Who was our King of Recruiting in 2018? Find out here. Who was our King of Recruiting in 2019? Find out here. --- From 2007 to 2015, the University of the Philippines only had 13 wins to show in 126 games total. That time is self-deprecatingly called in Diliman as the dark days. Due to that disappointing standing, the Fighting Maroons had the toughest time bringing in recruits. And due to that lack of pieces to the puzzles, they lost even more. Safe to say, State U was stuck in a vicious cycle in the dark days. That’s not to say they didn’t have blue-chip recruits back then as in their time, all of Woody Co, Mark Juruena, Mike Gamboa, Kyles Lao, Jett Manuel, and Mikee Reyes were among the best high school players. Only, a blue-chip recruit or two does not make a team. Fast forward to now and oh, how things have changed. Last year, UP was hailed as ABS-CBN’s King of Recruiting alongside University of the East. “On the strength of the transfers of Kobe Paras and Ricci Rivero, the Fighting Maroons… are worthy of the title,” it said then. And the season before that, the maroon and green was also up there with the best of them in terms of recruitment, having brought in the likes of eventual Season MVP Bright Akhuetie, Will Gozum, and Jaydee Tungcab. Indeed, there was nowhere to go but up. That has only continued this year as UP has left no doubt that it is now a force to reckon with in terms of recruitment. Early on, they already had a solid haul in Joel Cagulangan, once the best point guard in high school, and tireless workhorse Malick Diouf. And then, the shock of shocks. As it turned out, Nazareth School of National University stalwarts Carl Tamayo and Gerry Abadiano were going to be Fighting Maroons. Meaning, for the first time in recent history, the most promising prospect coming out of high school is headed to Diliman. Not only that, State U also answered its biggest question heading into next season – the question at point guard, filling in for Jun Manzo. But as it turned out, they weren’t done just yet - no, our friends, they weren’t done just yet. Tamayo and Abadiano’s departure from National U was shocking, without a doubt, but CJ Cansino’s exit from University of Sto. Tomas was even more so. Cansino, against his will, decided to move on from his alma mater since 2015 due to personal reasons. Fortunately for him, he landed on his feet. Now, the Fighting Maroons have ready-made replacement for Rivero as well as a leader in the shades of Paul Desiderio for UAAP 84. And that, our friends, is why we have no choice but to put the 2020 King of Recruiting crown on UP’s head once more. Tamayo and Abadiano are the bluest of blue-chip recruits this year and Cagulangan, Cansino, and Diouf are among the most talented transferees, but also joining them in the maroon and green will be scoring machine RC Calimag from La Salle Green Hills, burly big Miguel Tan from Xavier High School, Filipino-American playmaker Sam Dowd, Filipino-Australian tower Ethan Kirkness, physical forward Jancork Cabahug from University of Visayas, and versatile wing CJ Catapusan from Adamson University. The former Bullpups are guaranteed ato be contributors even as rookies while Calimag, Tan, and Dowd are going to shore up a bench that had just lost Gomez de Liano brothers Javi and Juan. Of course, Diouf, Kirkness, Cansino, Cabahug, and Cagulangan are still serving residency, but when they will be eligible, they will get a shot at a squad that will look brand new. All of Bright Akhuetie, J-Boy Gob, David Murrell, Noah Webb, and Rivero are graduating players while Paras is only guaranteed to play one more year. That means that after Season 83, the Fighting Maroons may very well have to fill six spots. That means that UP is not only beefing up for UAAP 83, it is also securing its future. If not for the shock of shocks, though, the crown would have been claimed by De La Salle University which sent a statement that it is back and better than ever. Justine Baltazar and Aljun Melecio may be playing their fifth and final years in college, but the green and white’s future has only brightened following this prolonged preseason. First and foremost, Kevin Quiambao, the third leg in that National U tripod of talent out of high school, has the capability and confidence to follow in the footsteps of Baltazar. Hopefully, he will be eligible for Season 83, but if not, what’s certain is he will be playing in UAAP 84. Alongside him as pieces for the future are super scorers CJ Austria and Emman Galman, all-around swingman Joshua Ramirez, and Filipino-Americans Jeromy Hughes, Kameron Vales, and Philips bros. Benjamin and Michael. Among all those, Jonnel Policarpio, likened to a young Arwind Santos, has the highest upside, but the Fil-Ams have much potential as well. And don’t forget that Evan Nelle, the primetime playmaker from San Beda University, is just getting primed and prepped to take the reins when Melecio leaves. Of course, the caveat here is that we are all in uncharted territory due to the continuing COVID-19 crisis. And in that light, the next season of the UAAP remains far away and a lot could still happen until then. While majority of the local blue-chip recruits have already committed, talents from abroad and transferees from other schools could still come and change the game. With that being said, there remains no doubt that UP and La Salle have made the biggest noise in the offseason. However, it’s not actually the Fighting Maroons or the Green Archers who got the lion’s share of the best graduating players in the 2020 NBTC 24. Yes, that honor belongs to Lyceum of the Philippines University which is finally reaping the rewards of its rising Jrs. program with NCAA 95 Jrs. MVP John Barba and Batang Gilas playmaker Mac Guadana being promoted as full-fledged Pirates. Guadana could do it all and looks like the next great guard in the Grand Old League while fearless slasher is Barba is a perfect complement to him. Add another fiery guard in John Bravo and sweet-shooting big man Carlo Abadeza and LPU has restocked its coffers after losing Marcelino twins Jaycee and Jayvee and Cameroonian powerhouse Mike Nzeusseu. In all though, the 2020 NBTC 24 was dominated by UP… and San Beda. Of the annual rankings’ 15 graduating players, four would be Fighting Maroons and another four would be Red Lions. Yes, San Beda’s grassroots program is back on track with its Jrs. championship core all remaining in red and white. Rhayyan Amsali, ranked no. 1 in the 2020 NBTC 24, is the most college-ready high school player while Justine Sanchez is a long-limbed forward who could turn out to be the next Calvin Oftana, you know, the NCAA 95 MVP. Yukien Andrada, meanwhile, is only continuing to develop his two-way game and Tony Ynot is a 3-and-D weapon who had even left an impression on Jalen Green. And hey, as somebody said, don’t sleep on the UAAP’s three-time defending champions. Ateneo may already be missing Isaac Go, Thirdy Ravena, Adrian Wong, and Nieto twins Mike and Matt and they may not be making noise as of late, but they are still welcoming Dave Ildefonso and Dwight Ramos with open arms. Ildefonso will only be good to go come UAAP 84, but Ramos is already being seen by head coach Tab Baldwin as a difference-maker for the Blue Eagles in Season 83. Eli, Dwight’s younger brother, is also in the mix to backstop SJ Belangel and Tyler Tio. Note also that former blue-chip recruit Inand Fornilos may very well finally get his shot while both Jolo Mendoza and Raffy Verano are also back. Ateneo’s foe in the Finals last year also reloaded quite a bit as for the third year in a row, UST will be sending the Tiger Cubs’ best player to the Srs. squad. Following in the footsteps of Cansino and Mark Nonoy, post player Bismarck Lina will be a Growling Tiger next season. Alongside him to fortify the frontcourt are Christian Manaytay, Bryan Samudio, and Bryan Santos while bolstering the backcourt are Joshua Fontanilla and Paul Manalang. Speaking of fortifying the frontcourt, Far Eastern University is the team that got the biggest boost in terms of size. With 6-foot-7 Nigerian Emman Ojoula’s residency over and done with, the go-go guards of the Tamaraws have yet another weapon to burn opponents with. CESAFI MVP Kevin Guibao and transferee Simone Sandagon are no slouches either while Cholo Anonuevo has a roster spot waiting for him if and when he decides to come home after trying his luck in the US. RJ Abarrientos no longer appears here as he was already in FEU’s list last year. These are the new faces to see for the other teams: CSB Blazers LETRAN Knights JRU Heavy Bombers MAPUA Cardinals ADAMSON Soaring Falcons UE Red Warriors --- Follow this writer on Twitter, @riegogogo......»»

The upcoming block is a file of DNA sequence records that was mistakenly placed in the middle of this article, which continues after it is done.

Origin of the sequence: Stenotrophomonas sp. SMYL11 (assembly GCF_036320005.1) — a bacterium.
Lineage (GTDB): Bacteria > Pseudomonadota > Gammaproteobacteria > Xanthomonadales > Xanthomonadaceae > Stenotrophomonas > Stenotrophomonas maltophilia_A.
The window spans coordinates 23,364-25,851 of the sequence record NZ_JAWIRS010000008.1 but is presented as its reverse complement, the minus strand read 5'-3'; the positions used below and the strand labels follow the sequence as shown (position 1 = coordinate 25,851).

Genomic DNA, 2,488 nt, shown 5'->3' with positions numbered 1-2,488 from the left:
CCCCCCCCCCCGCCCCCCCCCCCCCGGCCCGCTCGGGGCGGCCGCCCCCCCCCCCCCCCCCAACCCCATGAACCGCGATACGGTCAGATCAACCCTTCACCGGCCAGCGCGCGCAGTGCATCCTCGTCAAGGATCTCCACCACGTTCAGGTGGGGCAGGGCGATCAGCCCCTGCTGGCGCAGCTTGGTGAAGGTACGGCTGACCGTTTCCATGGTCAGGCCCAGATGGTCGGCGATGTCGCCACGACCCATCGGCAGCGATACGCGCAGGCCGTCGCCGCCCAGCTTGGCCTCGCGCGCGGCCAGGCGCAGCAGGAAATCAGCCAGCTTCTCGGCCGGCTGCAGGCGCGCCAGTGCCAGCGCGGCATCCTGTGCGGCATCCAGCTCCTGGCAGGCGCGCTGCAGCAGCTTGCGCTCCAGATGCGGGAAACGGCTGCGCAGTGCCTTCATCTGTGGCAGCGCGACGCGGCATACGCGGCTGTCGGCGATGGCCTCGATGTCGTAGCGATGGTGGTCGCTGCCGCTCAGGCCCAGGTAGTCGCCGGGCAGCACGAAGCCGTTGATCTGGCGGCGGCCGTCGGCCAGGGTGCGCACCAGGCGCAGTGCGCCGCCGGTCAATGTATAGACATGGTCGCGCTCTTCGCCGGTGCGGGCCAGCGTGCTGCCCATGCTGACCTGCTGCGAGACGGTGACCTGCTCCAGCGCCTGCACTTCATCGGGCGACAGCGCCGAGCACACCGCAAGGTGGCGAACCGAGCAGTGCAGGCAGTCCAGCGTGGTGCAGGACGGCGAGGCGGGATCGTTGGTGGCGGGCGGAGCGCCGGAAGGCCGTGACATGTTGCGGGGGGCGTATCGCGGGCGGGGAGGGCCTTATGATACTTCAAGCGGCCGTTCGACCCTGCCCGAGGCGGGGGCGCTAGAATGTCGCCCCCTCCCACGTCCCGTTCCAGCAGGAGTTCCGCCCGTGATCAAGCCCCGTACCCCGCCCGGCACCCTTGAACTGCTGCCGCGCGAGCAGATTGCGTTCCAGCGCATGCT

Category: sportsSource:  abscbnRelated NewsAug 26th, 2020